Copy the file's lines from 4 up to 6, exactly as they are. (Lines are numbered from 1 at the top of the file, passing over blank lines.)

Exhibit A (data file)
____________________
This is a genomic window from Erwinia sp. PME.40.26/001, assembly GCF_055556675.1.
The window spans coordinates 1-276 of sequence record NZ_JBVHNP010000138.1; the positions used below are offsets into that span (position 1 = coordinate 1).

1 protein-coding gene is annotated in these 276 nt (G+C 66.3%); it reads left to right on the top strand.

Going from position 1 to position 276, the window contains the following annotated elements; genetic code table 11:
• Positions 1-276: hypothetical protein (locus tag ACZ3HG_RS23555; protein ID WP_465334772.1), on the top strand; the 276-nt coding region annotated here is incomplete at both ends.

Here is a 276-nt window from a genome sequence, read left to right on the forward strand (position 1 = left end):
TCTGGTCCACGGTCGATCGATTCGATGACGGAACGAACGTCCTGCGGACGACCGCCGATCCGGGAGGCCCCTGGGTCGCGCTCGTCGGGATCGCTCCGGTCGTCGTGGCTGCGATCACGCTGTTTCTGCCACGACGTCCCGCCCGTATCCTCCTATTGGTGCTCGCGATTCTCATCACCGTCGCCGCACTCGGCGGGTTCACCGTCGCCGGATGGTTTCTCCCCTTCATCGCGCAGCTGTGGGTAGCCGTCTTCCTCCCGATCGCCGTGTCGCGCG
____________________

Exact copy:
Going from position 1 to position 276, the window contains the following annotated elements; genetic code table 11:
• Positions 1-276: hypothetical protein (locus tag ACZ3HG_RS23555; protein ID WP_465334772.1), on the top strand; the 276-nt coding region annotated here is incomplete at both ends.

Here is a 276-nt window from a genome sequence, read left to right on the forward strand (position 1 = left end):